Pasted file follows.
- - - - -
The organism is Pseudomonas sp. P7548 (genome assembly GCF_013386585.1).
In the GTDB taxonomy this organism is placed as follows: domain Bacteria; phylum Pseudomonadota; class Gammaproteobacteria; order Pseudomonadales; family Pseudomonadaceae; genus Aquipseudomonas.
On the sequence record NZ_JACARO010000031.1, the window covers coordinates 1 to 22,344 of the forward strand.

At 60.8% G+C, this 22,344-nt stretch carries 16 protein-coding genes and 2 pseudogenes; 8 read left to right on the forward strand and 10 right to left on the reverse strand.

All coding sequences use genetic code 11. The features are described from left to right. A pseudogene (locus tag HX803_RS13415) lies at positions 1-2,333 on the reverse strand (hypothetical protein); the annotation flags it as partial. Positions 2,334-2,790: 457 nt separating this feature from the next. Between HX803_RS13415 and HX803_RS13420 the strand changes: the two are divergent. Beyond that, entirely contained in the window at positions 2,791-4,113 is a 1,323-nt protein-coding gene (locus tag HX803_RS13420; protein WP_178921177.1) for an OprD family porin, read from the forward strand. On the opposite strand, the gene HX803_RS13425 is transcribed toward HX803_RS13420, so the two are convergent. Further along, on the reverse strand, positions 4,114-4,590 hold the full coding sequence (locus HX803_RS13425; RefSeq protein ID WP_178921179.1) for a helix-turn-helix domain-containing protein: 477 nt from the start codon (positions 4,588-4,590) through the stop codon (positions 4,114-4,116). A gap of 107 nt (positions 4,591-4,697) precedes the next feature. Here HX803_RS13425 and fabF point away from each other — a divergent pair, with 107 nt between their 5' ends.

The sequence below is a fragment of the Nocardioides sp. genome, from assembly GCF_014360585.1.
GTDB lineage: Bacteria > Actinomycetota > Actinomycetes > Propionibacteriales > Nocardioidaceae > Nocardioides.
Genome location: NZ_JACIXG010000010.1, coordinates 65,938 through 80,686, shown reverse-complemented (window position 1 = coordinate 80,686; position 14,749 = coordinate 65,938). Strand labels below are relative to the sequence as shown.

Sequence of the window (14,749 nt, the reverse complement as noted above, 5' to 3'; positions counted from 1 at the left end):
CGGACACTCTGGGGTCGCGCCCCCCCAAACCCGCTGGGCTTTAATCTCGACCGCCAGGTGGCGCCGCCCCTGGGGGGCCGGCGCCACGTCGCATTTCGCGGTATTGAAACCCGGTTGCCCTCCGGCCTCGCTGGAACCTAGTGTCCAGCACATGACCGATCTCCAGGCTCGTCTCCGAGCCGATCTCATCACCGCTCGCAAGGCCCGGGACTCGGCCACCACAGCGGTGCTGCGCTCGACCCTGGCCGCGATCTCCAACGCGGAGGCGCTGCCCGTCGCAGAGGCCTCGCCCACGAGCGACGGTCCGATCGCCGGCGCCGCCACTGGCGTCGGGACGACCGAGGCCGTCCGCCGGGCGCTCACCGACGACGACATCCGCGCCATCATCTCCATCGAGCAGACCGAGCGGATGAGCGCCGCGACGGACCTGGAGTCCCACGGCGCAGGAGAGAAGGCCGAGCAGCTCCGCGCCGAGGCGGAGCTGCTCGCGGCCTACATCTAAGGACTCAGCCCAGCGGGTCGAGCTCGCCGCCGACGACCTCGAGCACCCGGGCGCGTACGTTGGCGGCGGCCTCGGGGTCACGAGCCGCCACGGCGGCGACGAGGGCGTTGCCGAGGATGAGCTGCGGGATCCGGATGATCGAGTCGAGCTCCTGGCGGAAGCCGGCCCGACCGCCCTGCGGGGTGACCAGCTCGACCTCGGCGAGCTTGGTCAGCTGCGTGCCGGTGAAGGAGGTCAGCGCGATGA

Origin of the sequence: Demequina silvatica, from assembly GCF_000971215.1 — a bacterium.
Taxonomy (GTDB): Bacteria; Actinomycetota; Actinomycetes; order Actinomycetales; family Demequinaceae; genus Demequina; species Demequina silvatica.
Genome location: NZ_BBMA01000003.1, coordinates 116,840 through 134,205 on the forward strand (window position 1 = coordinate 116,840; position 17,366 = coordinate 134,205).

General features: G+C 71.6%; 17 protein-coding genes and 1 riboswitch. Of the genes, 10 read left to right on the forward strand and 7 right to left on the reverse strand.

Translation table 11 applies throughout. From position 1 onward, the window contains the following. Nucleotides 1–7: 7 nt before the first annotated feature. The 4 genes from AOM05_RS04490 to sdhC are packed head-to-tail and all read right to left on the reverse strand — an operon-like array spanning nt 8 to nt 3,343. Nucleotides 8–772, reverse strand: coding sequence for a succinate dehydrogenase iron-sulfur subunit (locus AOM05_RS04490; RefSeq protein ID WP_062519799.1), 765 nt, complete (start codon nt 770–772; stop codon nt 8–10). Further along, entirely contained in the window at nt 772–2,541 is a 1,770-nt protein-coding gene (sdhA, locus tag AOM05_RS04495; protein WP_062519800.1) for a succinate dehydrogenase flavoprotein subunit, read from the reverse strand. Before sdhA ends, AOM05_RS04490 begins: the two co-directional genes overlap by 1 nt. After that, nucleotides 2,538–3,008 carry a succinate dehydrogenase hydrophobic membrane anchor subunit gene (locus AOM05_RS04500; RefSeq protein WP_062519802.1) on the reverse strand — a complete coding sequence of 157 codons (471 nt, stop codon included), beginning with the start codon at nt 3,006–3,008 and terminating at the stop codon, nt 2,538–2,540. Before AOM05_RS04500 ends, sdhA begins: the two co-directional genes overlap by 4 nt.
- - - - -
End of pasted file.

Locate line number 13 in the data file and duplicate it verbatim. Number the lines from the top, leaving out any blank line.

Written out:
Genome location: NZ_BBMA01000003.1, coordinates 116,840 through 134,205 on the forward strand (window position 1 = coordinate 116,840; position 17,366 = coordinate 134,205).